Our professor gave us the following theorem:

Theorem: Let $\alpha = min\left(a, \dfrac{b}{M}\right)$ where $M = max |f|$ is the maximum of $|f|$ on $I \times J$ where $I= [x_0 - a, x_0 +a], J = [y_0 - b, y_0 +b]$. Then there exists a unique solution $\phi : I \rightarrow J$ f the Cauchy problem.

Now I encounter several problems when trying to understand this theorem:

  • $\alpha$ is defined at the beginning but isn't used in the theorem

  • $a$ is not defined

  • $b$ is not defined

Now, using this theorem I am supposed to find the interval on which there exists a solution to the following Cauchy Problem:$y' = 2y^2-x; y(1) =1$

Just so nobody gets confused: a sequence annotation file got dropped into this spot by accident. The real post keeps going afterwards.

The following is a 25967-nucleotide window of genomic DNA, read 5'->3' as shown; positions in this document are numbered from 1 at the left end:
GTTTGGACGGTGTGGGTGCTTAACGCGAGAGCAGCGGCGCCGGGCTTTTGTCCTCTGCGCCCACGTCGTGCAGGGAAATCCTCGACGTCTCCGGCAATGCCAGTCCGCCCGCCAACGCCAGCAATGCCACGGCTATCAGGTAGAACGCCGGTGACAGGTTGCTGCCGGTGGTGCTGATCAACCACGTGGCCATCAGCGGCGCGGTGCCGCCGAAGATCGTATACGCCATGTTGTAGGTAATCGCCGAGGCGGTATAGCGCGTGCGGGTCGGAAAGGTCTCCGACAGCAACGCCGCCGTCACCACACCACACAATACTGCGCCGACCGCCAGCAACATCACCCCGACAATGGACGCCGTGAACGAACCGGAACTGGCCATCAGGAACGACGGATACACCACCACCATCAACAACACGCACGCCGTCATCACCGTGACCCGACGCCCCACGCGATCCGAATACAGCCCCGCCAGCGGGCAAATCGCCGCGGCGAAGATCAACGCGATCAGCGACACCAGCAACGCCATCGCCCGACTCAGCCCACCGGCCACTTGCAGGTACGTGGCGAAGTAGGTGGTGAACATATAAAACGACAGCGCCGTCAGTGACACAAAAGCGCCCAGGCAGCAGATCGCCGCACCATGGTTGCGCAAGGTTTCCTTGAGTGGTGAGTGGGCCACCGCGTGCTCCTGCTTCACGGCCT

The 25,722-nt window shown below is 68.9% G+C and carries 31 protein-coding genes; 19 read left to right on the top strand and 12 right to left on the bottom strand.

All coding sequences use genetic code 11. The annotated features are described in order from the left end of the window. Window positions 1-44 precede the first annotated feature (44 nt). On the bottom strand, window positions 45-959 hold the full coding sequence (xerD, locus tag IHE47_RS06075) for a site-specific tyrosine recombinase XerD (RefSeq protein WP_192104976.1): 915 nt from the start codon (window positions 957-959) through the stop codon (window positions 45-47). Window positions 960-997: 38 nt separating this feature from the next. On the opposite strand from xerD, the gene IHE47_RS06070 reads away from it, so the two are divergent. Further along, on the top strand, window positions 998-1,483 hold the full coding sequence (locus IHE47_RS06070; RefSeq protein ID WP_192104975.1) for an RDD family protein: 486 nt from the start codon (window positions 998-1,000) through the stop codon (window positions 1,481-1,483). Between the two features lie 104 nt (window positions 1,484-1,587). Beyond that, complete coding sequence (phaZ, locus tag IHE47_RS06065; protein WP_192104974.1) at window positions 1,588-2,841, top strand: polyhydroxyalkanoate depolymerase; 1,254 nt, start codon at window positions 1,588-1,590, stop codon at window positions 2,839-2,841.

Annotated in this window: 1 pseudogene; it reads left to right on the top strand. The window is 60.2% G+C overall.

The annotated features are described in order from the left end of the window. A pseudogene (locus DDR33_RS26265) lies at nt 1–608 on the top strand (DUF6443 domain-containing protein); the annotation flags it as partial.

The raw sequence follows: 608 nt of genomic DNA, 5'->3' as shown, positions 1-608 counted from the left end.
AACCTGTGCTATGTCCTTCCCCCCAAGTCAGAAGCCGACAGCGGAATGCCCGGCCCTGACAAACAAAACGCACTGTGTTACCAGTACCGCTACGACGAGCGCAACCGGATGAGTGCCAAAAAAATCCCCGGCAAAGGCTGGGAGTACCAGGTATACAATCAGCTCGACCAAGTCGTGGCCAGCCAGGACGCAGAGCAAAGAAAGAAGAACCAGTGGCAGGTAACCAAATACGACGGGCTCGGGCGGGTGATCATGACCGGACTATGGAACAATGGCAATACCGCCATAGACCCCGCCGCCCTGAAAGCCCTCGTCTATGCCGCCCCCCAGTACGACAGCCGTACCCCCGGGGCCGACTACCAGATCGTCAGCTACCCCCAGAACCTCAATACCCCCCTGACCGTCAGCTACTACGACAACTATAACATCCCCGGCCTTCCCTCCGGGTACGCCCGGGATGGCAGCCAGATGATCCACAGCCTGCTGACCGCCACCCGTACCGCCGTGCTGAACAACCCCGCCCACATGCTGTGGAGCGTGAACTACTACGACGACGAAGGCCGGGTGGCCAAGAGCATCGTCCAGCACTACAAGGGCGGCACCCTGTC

So the only informmations I know are $(x_0, y_0) = (1,1)$

Therefore I can't use the theorem.

  • $\begingroup$ It seems "Then there exists a unique solution $ϕ:I→J$" must continue saying "...in the interval $[x-\alpha,x+\alpha]$ $\endgroup$ – Rafa Budría Mar 2 '17 at 16:28

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